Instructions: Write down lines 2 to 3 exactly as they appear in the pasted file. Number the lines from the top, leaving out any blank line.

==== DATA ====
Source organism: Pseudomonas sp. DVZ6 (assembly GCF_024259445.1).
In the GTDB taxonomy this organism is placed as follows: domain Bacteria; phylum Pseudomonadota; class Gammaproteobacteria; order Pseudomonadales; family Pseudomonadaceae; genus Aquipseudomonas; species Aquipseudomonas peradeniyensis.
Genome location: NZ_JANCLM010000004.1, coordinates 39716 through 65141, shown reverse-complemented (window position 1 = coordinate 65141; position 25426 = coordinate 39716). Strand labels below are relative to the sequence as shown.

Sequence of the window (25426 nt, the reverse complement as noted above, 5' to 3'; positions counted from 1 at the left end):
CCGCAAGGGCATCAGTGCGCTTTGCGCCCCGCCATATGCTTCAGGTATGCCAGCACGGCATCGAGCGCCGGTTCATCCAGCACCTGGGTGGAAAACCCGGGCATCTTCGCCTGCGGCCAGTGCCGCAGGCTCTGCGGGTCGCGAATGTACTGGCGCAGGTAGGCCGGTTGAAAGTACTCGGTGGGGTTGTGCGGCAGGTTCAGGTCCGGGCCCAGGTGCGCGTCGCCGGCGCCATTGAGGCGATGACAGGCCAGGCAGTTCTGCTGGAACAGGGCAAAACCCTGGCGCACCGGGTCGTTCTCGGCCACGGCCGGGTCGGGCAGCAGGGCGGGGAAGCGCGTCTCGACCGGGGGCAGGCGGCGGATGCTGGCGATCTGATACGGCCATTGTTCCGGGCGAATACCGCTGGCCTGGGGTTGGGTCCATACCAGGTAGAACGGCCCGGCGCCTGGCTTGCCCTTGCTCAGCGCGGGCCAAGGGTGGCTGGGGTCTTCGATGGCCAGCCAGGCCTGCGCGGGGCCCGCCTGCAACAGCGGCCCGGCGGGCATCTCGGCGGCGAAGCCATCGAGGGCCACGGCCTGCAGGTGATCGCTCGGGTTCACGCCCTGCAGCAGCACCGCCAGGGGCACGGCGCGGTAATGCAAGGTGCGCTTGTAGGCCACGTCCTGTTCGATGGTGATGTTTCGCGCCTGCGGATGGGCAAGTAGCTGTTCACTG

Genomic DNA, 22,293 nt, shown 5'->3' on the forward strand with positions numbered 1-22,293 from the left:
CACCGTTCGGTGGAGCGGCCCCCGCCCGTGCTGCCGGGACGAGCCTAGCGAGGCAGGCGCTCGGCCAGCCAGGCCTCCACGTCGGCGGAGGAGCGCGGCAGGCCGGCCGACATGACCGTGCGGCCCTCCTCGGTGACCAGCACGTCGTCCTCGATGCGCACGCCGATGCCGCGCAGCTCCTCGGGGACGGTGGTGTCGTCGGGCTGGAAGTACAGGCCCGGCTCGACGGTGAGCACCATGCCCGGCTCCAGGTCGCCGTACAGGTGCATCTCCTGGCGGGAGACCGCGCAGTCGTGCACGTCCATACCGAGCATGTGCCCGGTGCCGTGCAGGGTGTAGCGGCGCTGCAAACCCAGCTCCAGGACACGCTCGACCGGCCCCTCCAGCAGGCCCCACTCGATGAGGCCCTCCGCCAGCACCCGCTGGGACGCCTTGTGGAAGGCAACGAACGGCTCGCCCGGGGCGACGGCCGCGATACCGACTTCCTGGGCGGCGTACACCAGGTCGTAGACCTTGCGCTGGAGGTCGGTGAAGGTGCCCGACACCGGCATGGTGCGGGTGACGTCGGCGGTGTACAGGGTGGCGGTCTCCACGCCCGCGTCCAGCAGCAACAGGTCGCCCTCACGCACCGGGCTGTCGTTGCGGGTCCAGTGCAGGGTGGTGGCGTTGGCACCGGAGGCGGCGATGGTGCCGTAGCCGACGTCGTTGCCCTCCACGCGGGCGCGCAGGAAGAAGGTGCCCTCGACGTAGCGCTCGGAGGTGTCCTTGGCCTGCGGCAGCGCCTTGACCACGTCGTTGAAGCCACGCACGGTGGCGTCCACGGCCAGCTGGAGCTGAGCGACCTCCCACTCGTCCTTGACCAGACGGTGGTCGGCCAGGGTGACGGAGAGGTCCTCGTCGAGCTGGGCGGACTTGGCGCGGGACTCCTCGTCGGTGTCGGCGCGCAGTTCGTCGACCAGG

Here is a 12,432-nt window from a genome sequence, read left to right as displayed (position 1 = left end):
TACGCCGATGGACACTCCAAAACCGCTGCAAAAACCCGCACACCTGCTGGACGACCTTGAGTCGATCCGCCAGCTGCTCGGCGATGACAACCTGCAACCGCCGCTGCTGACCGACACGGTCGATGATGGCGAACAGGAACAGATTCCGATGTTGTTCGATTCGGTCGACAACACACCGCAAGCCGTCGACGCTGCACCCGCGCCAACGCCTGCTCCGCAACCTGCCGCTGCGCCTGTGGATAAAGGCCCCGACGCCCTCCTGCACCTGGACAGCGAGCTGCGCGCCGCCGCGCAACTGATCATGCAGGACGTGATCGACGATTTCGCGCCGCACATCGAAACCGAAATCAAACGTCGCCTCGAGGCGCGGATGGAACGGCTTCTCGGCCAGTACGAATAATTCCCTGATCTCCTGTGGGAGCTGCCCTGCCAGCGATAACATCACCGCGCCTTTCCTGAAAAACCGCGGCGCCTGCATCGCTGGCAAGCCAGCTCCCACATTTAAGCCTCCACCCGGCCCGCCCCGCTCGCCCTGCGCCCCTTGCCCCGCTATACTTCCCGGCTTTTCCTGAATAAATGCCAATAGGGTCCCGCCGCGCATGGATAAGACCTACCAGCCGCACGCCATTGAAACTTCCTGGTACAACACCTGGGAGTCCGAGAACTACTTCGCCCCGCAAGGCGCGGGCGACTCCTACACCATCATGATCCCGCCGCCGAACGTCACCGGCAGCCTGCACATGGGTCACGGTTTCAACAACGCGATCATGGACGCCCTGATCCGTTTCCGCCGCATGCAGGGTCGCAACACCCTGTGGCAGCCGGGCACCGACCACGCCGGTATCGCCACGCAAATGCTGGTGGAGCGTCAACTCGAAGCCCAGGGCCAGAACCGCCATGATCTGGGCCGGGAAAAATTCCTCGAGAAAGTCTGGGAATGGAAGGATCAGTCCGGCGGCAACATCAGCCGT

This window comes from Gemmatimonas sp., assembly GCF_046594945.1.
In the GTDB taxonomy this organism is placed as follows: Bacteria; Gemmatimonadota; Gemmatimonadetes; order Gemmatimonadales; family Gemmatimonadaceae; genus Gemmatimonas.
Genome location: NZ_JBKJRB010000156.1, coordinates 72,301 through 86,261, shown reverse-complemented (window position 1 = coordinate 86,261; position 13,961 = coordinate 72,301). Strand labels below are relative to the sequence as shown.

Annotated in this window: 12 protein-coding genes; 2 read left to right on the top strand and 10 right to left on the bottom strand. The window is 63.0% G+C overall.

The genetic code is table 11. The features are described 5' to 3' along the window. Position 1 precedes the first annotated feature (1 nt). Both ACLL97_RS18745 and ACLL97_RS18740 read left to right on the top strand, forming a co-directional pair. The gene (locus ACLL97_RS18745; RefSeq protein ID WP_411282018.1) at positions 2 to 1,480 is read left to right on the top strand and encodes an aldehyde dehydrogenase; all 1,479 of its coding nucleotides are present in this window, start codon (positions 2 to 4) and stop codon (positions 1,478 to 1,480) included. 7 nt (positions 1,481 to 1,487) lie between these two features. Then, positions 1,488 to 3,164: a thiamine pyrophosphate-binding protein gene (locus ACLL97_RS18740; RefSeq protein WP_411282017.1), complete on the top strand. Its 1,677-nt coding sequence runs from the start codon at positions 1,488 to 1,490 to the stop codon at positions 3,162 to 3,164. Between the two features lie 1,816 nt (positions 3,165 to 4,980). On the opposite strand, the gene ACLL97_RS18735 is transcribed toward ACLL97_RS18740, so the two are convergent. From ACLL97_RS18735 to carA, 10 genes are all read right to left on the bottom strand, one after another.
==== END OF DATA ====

In the GTDB taxonomy this organism is placed as follows: domain Bacteria; phylum Pseudomonadota; class Gammaproteobacteria; order Pseudomonadales; family Pseudomonadaceae; genus Aquipseudomonas; species Aquipseudomonas peradeniyensis.
Genome location: NZ_JANCLM010000004.1, coordinates 39716 through 65141, shown reverse-complemented (window position 1 = coordinate 65141; position 25426 = coordinate 39716). Strand labels below are relative to the sequence as shown.